Apple's Self Service Repair Program Benefits Them More Than You

Not that we’re complaining

Key Takeaways

  • Apple’s Self Service Repair will make spare parts, repair manuals, and tools available to all.
  • In 2022, Apple will add Mac support, and expand outside the US.
  • Right-to-Repair legislation may have forced Apple’s hand.
Person using various tools to repair an iPhone

Apple

In a plot twist that nobody foresaw, Apple will soon sell you the necessary parts and tools to do your own iPhone repairs. 

Not only that but other devices—Macs, for example—will be added to this new Self Service Repair Program later. Apple will even provide repair guides. All this from a company known for its pathetic hardware repairability scores and for claiming that iPhone repairs are too dangerous for the average user to attempt. But will people really start repairing their own iPhones? Or is Apple just trying to get right-to-repair legislators off its back?

"At a minimum, being able to find the battery and screen you need at the 3, 4, or 5-year mark should make any home repair easier, especially if those parts are reasonably priced," iFixit's Kevin Purdy told Lifewire in response to a question about right-to-repair laws.

Do It Yourself

Self Service Repair will begin early next year in the US and roll out to other countries throughout 2022. To start, you'll be able to buy common parts like the iPhone display, camera, and battery, along with the tools and repair manuals to complete the repairs. The program also allows you to send in old parts for recycling. Apple says the new Apple Self Service Repair Online Store will "offer more than 200 individual parts and tools" for repairing iPhone 12 and 13 models initially. 

Self Service Repair is aimed at individuals who feel confident they can fix their iPhones, and not just a way for independent service centers to get in on the act. That's because, back in 2019, Apple launched the equally-long-winded Independent Repair Provider Program to provide official Apple parts to independent repair shops. That program was only available to businesses that employed an Apple-certified technician. 

illustration of person repairing an Apple device

Apple

Overall, this is excellent news. Many of us are happy taking apart our devices to perform common repairs. Now we can do it, confident that the parts we use will work as expected (Apple repairs often require "genuine Apple parts" to pass diagnostic and calibrations tests). 

"This can only help everyone[.] Apple gets a good rep and some money, and users get a way to repair their own devices," iOS app developer Chris Hannah said on Twitter.

Apple's press release also says it's now designing its devices with repairability in mind. That's most likely to benefit Apple's in-house repair techs, who no longer have to disassemble almost the entire phone to get to the rear glass panel. But that doesn't matter. What matters is that anyone with repair skills can now exercise those skills with full support.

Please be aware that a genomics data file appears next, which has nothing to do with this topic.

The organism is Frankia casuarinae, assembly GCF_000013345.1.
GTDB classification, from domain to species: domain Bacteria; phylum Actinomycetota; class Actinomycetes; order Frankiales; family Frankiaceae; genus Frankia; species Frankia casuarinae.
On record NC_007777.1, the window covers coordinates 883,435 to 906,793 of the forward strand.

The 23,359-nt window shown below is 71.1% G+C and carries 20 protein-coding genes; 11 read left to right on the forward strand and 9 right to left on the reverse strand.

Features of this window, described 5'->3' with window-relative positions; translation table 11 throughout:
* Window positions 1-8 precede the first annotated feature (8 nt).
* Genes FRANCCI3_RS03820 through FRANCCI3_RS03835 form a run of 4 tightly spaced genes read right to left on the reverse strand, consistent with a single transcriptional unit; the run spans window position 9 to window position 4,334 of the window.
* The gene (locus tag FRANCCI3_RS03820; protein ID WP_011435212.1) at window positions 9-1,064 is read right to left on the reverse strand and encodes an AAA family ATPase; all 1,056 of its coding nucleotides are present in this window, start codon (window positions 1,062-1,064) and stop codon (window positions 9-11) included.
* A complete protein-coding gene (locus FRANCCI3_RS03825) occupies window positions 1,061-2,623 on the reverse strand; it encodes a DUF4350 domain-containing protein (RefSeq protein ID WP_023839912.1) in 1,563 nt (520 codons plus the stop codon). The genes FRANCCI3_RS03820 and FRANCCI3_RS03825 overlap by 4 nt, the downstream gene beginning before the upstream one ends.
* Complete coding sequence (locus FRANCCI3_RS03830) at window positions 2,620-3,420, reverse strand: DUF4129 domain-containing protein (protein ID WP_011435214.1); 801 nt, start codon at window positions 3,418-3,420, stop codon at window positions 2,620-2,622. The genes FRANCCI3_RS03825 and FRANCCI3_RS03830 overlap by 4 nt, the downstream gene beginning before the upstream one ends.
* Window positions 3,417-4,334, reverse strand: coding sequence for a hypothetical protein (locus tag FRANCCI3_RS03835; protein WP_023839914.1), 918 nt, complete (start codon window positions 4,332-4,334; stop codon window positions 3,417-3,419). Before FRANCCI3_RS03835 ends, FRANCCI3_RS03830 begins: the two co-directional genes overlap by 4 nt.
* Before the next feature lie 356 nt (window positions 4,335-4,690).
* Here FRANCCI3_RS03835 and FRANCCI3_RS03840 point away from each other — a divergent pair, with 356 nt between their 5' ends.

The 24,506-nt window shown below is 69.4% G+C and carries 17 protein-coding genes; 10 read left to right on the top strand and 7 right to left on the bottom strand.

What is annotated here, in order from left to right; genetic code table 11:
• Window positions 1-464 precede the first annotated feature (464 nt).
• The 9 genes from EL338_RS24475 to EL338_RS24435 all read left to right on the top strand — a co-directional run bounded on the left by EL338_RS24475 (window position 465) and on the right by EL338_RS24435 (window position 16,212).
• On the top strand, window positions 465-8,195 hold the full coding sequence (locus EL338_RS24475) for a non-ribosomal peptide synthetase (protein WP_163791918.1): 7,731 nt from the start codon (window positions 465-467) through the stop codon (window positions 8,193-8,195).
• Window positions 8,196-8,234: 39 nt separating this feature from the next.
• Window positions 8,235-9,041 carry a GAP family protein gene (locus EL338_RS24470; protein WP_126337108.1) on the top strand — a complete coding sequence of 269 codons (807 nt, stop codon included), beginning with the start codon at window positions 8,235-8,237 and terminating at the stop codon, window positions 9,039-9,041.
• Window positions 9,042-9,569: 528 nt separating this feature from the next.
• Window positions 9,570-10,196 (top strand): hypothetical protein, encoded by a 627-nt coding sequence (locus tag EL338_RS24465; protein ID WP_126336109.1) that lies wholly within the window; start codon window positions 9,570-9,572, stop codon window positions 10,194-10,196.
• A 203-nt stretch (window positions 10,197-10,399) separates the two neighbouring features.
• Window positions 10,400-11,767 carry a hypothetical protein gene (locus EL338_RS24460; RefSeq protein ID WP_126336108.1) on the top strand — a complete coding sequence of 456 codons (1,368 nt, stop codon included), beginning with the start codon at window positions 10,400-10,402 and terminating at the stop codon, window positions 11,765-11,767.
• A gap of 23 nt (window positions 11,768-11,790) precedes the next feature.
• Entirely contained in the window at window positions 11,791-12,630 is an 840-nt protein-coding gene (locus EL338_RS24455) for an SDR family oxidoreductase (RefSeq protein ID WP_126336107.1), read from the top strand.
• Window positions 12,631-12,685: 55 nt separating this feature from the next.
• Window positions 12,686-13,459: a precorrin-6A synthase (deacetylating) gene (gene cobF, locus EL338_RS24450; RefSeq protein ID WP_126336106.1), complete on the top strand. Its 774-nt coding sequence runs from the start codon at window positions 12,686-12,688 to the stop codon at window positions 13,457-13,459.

Right to Repair

While we love this turnaround from Apple, it all can seem a bit forced. While repairability benefits Apple, which must replace gazillions of screens and batteries in its stores, it doesn’t benefit from making this available to users. Could it just be a way to stave off stricter laws stemming from the Right to Repair movement?

Almost a year ago, the European Parliament voted to support the Right to Repair. What started as a consumer manifesto is slowly turning into a set of consumer-friendly laws that force companies like Apple not only to make their devices more repairable, but to make spare parts available. For instance, the European Commission proposed that spare parts be made available for at least five years after a product is discontinued, and Germany thinks it should be even longer

"Apple gets a good rep and some money, and users get a way to repair their own devices."

In the US, President Biden signed an executive order that included directions to the FTC to limit restrictions on home repair. It’s just a start, but it shows the way the winds are blowing. 

Apple is getting dinged from all angles for its restrictive App Store practices, its privacy-invading, photo-scanning plans, and more. Throwing out this consumer-friendly program can’t hurt and likely doesn’t cost much to operate.

In the end, though, this is the way regulation works. Part of it is direct orders from governments to businesses, which result in things like Europe’s excellent free data-roaming laws. Other times just the threat of legislation is enough to force big corporations to clean up their act before they’re forced to make much deeper changes.

And in this case, it’s a good result for everyone.

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